Safety wise, important to first make sure your machine is grounded and it's not an electrical problem there....but if it's only happening with those two belts -- high bet on static too.

    As other poster mentioned, belt sanders can basically be like a Van de Graaf generator. The belt itself has insulating material and builds up a charge on the outside surface of the belt. Some belts - depending on the backer material or abrasive - are worse offenders than others. (Guessing the two belts you're having issue with are possibly different than others you use?)

    The zap can be avoided a few ways. The first and simplest is grounding yourself to the machine. In other words, make sure you are touching the metal of the machine at the same time you are working. Any charge you "catch" will then flow through you and back to the machine....grounding out the charge.

    If you're working slack belt or can't touch (ground) to the metal of the machine -- then you have to have some other outlet for the charge to escape from you. (The electrons from the charge flow from the machine to you, and if you don't have a place for them to go --zap). Working barefoot -- no heavy rubber sole - on one foot, can solve that. Charge flows through you and back to ground through foot. Some will solve the problem by connecting themselves with a copper wire (touching skin) to a ground....like a leash or tether. there are also bracelets and products on the market that will solve this problem with either resisters or other methods.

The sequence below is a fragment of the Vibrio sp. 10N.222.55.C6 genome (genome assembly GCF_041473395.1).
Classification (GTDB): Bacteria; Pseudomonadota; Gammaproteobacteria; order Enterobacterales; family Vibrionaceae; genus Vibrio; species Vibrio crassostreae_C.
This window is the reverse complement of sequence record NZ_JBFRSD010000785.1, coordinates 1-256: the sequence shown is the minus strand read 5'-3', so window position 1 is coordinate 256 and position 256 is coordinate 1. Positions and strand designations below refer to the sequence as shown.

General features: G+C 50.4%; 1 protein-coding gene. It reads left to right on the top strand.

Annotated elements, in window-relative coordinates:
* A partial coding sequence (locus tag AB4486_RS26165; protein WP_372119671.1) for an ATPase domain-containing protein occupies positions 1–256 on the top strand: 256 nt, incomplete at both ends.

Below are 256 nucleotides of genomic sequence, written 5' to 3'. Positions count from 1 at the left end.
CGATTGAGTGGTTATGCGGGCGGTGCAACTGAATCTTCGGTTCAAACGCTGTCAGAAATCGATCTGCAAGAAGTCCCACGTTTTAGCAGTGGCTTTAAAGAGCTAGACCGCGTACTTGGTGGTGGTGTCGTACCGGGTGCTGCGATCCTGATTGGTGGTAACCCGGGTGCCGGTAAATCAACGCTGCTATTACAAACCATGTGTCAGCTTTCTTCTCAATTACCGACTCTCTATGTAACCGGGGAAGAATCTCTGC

A last approach that also works is any of a number of devices you attach to the machine that act basically as "Scrubbers"...they catch the building static charge off the belt and ground it out so that the build up of electrons is never high enough for you to get zapped. (I've heard of people creatign a hillbilly version of this by putting a magnet inside their machine near the belt. Magnet catches metal shavings until they eventually touch/skim the belt....that then helps catch and dissipate static as it builds by redirecting it)


    added point -- usually heavy soled shoes don't help and do the opposite by insulating you but you mentioned your boots help. Some work boots are designed to ground small amount of static charge. Often they have ESD in the model name for electro static discharge....but may not. It's a pretty common feature, I believe. Not exactly sure how they do it but believe they're engineered for a narrow resistance range. eg/ they dissipate small static as a ground but not more powerful charges.
    CDP -That is some great info!!